Hopewell Valley Central High School (HVCHS) can add Special Olympics Unified Champion School to the school’s list of achievements after earning the distinction this year.
The Special Olympics recognizes a school as Unified Champion School if they demonstrate commitment to inclusion with meeting 10 standards of excellence.
Under those standards are activities such as Special Olympics Unified Sports, when students with disabilities compete together on team, which involves inclusive youth leadership and whole school engagement, according to the Special Olympics.
With music playing, a photo booth, and a room abuzz with conversation and noise, students, teachers, and the administration celebrated the school being named Unified Champion School on Nov. 16 at the high school in Pennington.
“Tonight, reflects the accomplishments of a lot of different people who have done a lot of amazing things through the past few years. The unified movement in Hopewell Valley began several years ago with our Unified Track program,” HVCHS Principal Patricia Riley said.
“Unified track took off like you would not believe. Unified track was our first team in the school to compete internationally, we competed in Toronto and represented the United States.”
Unified track was chosen in 2022 to represent New Jersey for USA games for the Olympics. HVCHS’s team flew to Florida to compete.
“The model (Athletic Director Tripp Becker) created for Unified track is being used as the national model all around the country,” Riley said, adding what has been created here is now being replicated all around the country.
Due to the success of Unified Track, the high school implemented a Unified club. The club was established in 2019 by teachers Meaghan Chaves and Michelle Brennan, which promoted social opportunities and unity between people with and without disabilities.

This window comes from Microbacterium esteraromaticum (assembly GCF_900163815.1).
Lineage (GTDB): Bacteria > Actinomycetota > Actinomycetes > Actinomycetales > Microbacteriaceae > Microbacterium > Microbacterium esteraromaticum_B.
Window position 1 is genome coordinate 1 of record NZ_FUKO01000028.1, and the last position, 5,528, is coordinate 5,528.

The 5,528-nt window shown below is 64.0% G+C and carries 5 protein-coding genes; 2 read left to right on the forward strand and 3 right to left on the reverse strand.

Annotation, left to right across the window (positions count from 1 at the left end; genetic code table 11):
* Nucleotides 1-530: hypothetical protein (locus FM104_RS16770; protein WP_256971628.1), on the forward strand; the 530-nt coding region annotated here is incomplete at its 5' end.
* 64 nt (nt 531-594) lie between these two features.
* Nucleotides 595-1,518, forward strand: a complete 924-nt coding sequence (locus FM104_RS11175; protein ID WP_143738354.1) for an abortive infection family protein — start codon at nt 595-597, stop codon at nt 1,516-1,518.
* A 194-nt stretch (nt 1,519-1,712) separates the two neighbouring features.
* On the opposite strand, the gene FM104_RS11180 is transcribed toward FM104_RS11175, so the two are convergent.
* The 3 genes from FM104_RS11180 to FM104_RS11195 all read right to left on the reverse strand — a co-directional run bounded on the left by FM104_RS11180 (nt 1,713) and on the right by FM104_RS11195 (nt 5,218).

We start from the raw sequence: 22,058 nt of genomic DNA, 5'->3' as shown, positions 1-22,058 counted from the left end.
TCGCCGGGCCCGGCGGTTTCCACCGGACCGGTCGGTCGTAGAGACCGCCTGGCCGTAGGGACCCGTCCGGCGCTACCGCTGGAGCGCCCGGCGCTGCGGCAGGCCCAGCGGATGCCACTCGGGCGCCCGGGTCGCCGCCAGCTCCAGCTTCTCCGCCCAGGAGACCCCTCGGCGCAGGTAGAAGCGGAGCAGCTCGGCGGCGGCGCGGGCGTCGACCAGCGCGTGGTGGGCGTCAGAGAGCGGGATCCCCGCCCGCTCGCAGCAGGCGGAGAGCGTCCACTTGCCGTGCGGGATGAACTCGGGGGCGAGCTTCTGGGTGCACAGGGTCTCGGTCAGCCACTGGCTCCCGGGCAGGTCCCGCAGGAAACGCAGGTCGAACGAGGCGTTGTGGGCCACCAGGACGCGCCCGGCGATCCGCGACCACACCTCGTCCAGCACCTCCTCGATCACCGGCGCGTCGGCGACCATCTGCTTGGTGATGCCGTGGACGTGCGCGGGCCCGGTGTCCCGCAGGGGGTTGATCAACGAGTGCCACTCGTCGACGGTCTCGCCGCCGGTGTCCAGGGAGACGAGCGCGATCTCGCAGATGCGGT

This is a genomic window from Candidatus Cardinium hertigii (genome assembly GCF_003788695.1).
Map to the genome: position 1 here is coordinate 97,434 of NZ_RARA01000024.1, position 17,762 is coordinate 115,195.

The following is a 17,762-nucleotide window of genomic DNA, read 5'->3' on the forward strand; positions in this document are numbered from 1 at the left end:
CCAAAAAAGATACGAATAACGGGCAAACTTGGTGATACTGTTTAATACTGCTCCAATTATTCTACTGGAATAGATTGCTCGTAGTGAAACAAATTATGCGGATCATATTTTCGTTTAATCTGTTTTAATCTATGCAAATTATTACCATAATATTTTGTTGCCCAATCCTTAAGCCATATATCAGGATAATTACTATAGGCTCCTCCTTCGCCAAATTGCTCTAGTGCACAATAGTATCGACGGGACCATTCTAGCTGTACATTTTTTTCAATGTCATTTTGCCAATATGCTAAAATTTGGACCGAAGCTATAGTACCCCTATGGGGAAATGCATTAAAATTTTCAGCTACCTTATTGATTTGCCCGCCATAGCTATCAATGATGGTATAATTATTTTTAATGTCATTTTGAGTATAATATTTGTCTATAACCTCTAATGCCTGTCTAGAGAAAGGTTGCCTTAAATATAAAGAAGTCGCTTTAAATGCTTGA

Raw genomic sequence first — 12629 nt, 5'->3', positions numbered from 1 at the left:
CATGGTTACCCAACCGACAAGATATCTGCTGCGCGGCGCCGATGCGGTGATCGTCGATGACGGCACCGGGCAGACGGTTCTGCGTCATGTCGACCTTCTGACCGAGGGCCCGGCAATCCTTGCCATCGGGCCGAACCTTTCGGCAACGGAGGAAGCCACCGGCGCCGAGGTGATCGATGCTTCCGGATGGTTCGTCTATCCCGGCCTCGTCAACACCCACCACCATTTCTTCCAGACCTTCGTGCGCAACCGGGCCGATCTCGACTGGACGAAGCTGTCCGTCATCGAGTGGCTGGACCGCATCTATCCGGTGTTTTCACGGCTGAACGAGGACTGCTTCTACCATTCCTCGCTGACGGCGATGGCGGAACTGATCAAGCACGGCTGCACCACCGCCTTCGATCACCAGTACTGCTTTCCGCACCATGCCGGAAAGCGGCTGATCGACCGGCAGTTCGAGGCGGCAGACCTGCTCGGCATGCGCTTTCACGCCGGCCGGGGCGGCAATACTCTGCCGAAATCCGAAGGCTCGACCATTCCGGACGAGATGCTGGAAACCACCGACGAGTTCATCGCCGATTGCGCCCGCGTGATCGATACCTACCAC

“The unified club ended up being an amazing experience because it brought together a lot of groups of different people, not only club members but the people who sponsored the unified hours each month,” Riley noted.
“We have had Unified hours with FBLA, the basketball team, cheer squad, photo club, baking club and we’ve had unified hours all over this building with different groups that want to be inclusive.”
The Unified club consists of about 50 members with about equal members with and without disabilities.
The school then expanded to do Best Buddies. HVCHS Child Study Team members Holly Kaufman and Brooke Garcia-Andrews started a chapter of Best Buddies at the school in the 2022-23 school year.
Best Buddies is a national organization dedicated to developing friendships between individuals with and without disabilities, according to Riley.
“(Best Buddies) partners students together different activities take place, so there was a Valentines Day party last year, Buddy Partner party this month, and last year was the friendship walk at TCNJ (the College of New Jersey),” she said.
The inclusive opportunities, and advocate for whole school inclusion such as the clap-outs or involvement in prep rallies are just some of the things that helped the high school become a Special Olympics Unified Champion School.
“We are the only high school in New Jersey to receive this national award this year. That is huge and because of all of you,” Riley added.
The school administration found out HVCHS would be named a Unified Champion School in September.
There is an application process and HVCHS had to demonstrate that it could meet the pillars of inclusivity and the ways you demonstrate the inclusivity is sustainable and not a one-time effort.
“It really is neat to see everyone having fun and building genuine friendships that are lasting outside of school as well. I want people to realize how important inclusivity is and that we are modeling that for our students every day,” Riley said.
HVCHS’s Unified track is one of the school’s most successful athletic programs.
“The track team is made up of athletes and made up of partners. We have been doing it for the past eight or nine years,” Becker said. “It has been great and really grown. We had a few kids when we started. We’ve hosted the first Unified track meet in New Jersey and host track meets after.”
Becker expressed how great it is to see the teams smiles and when competing and with the trips they have been able to take.
“They are having fun and that is what it is all about,” Becker said.
There had been talk about expanding, but a lot of the students that do Unified track also compete in the high school’s varsity sports.
“We have kids who are on our varsity teams, cross country team, varsity cheerleading team, varsity swim team, and indoor track,” Becker said. “If we have the interest absolutely, but those kids are participating varsity athletics, so we will have to see.”